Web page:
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I had a recent phone call with Erwin resident Don Dutton, who wanted to know why hummingbirds have been scarce around his home this summer. I’ve noticed fewer hummers at my own home this summer, but it’s natural for numbers to fluctuate from year to year. I anticipate that numbers will rise as hummingbirds begin migrating south again in the coming weeks. At that time, the adult hummers will be joined by the young birds from this season’s successful nesting attempts.

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Photo by Bryan Stevens • Numbers of Ruby-throated Hummingbird in the region tend to fluctuate each year, but people should see a spike in their numbers as the hummingbirds end summer nesting and start migrating south again.

Don shared that when he lived out west, he often visited Mount Charleston near Las Vegas, Nevada, where he saw swarms of hummingbirds comprised of various different species. In the eastern United States, the only nesting species is the Ruby-throated Hummingbird.

If you have felt slighted by hummers so far this year, keep a sugar water feeder available to attract them on their way south later this summer and into the fall. To share a sighting, make a comment, or ask a question, send email to ahoodedwarbler@aol.com.

 

 

Looking back on the birding highlights of 2016

 

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All photography by Bryan Stevens • An American goldfinch feeds during the snowfall from Winter Storm Helena.

Although its been many years since grade school, I still enjoy a good snow day. Much of the snow from Winter Storm Helena fell overnight, so I awoke on a Saturday morning to see a tranquil blanket of ice crystals that would have made a perfect white Christmas had the storm arrived only a few weeks earlier.

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Winter Storm Helena has produced the only significant snowfall so far this winter in Northeast Tennessee.

Of the many things I pondered on my lazy Saturday morning was the fact that we didn’t used to name our snowstorms. After a quick consultation with Google on my computer, I learned that The Weather Channel kicked off this trend of bestowing names on winter storms back in the fall of 2012. I guess the rest of the media quickly followed suit. I do have Winter Storm Helena to thank for a definite uptick in the number of birds seeking out my feeders for an easy meal of sunflower seeds or suet. I gazed out a window for most of the morning, keeping watch on the mixed flock of birds that made a steady pilgrimage to the feeders.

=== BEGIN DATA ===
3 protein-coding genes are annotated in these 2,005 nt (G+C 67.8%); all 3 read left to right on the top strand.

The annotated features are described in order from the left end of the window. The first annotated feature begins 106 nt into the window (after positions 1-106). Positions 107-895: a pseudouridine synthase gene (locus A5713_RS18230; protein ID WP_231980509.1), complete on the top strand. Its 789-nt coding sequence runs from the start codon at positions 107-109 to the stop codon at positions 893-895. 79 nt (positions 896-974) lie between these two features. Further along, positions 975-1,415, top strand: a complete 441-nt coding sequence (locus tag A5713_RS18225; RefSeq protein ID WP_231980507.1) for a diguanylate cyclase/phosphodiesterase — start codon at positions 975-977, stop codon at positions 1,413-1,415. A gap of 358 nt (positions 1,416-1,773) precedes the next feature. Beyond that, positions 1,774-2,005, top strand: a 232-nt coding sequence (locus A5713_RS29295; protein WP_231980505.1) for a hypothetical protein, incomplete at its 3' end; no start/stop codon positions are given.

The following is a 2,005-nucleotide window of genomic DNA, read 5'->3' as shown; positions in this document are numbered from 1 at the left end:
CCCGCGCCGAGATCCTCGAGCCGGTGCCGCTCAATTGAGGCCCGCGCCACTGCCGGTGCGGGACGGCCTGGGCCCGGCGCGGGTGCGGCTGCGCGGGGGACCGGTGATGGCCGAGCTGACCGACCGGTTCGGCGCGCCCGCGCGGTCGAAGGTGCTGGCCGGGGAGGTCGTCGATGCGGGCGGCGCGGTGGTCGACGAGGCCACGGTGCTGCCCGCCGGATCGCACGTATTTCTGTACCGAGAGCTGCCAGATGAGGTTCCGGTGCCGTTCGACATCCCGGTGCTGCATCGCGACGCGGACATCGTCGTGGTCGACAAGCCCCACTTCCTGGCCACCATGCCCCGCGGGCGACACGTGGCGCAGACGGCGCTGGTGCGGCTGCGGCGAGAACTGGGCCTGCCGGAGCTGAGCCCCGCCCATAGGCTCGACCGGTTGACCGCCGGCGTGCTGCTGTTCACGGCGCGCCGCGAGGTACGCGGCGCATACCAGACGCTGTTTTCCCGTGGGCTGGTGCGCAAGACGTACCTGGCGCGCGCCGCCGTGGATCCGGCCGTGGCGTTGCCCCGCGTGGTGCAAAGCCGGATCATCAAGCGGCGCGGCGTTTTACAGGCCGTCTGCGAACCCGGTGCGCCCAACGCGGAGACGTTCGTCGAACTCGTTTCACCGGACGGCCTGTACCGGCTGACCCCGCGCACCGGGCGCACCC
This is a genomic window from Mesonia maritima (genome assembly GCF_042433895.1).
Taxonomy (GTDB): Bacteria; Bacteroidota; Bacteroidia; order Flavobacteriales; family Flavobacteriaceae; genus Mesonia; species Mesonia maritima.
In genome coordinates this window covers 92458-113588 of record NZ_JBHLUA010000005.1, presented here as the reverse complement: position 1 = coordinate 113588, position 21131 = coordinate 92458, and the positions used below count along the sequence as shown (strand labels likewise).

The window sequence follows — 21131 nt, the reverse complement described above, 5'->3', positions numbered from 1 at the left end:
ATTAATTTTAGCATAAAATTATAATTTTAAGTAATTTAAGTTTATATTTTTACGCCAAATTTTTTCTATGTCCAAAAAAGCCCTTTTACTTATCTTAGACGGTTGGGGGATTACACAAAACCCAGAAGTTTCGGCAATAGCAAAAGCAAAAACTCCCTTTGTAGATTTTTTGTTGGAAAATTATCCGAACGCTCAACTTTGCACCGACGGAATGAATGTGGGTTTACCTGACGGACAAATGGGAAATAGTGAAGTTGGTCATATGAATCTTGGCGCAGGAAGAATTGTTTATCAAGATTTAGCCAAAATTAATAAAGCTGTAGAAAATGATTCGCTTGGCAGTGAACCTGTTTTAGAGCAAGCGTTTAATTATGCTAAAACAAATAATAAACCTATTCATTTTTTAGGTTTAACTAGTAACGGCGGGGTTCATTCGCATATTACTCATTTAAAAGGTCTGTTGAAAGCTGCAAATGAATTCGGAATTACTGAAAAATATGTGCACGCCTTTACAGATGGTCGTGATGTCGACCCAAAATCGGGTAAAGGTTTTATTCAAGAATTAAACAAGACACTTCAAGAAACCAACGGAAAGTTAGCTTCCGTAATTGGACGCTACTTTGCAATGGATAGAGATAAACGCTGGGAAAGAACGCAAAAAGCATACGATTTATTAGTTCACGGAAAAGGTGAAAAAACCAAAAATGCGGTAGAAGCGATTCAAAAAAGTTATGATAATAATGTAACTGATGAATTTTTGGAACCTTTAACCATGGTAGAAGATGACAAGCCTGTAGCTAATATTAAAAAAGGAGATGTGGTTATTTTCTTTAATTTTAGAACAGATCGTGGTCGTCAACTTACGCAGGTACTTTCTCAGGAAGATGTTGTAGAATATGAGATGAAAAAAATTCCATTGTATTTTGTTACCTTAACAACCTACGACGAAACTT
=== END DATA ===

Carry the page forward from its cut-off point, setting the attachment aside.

A feisty flock of dark-eyed juncos, its members racing across the snow-covered ground beneath the feeders in search of seeds dropped by other birds, could easily claim the distinction of being among the most faithful visitors. The “snow birds” kept their position near the feeders for most of the day.

Other common visitors included the frantic tufted titmice and Carolina chickadees. These tiny bundles of feathers are always engaged in a perpetual race to grab a seed, fly to a perch, eat the seed, then repeat the process.

An occasional solitary downy woodpecker or no-nonsense white-throated sparrow broke the sameness in the ranks of the flocks. A flash of red signaled the arrival of a male Northern cardinal. Noisy screeches signaled the arrival of blue jays. The jays ate quickly and soon departed.

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A least bittern climbs through wetland vegetation at Huntington Beach State Park in South Carolina.

It wasn’t too long before I found myself hoping for the unexpected: a lone common redpoll among the dull goldfinches or a querulous flock of evening grosbeaks. Yes, those are long shots, but that’s what makes watching birds so exciting. I enjoyed several memorable birding moments last year, and I’m starting to look forward to what surprises watching birds might bring in 2017. Rather than predict what some of those unanticipated moments might be, I thought I’d look back at my top birding moments from 2016. Here’s my list:

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A rufous hummingbirds rests in a gloved hand after being banded.

• During a June trip to South Carolina, I saw a life bird. It’s not often that I get to add a new species to my list, so I was quite pleased. The bird — a least bittern — also represented the final species of heron that I needed to complete my observation of all North America’s herons. I saw the least bittern — very briefly — on the first day of my visit to Huntington Beach State Park. Not trusting my eyes, I declined to acknowledge I’d seen this diminutive heron. A few days later, on a tip from another birder, I got my “official” look at this bird, as well as some photos.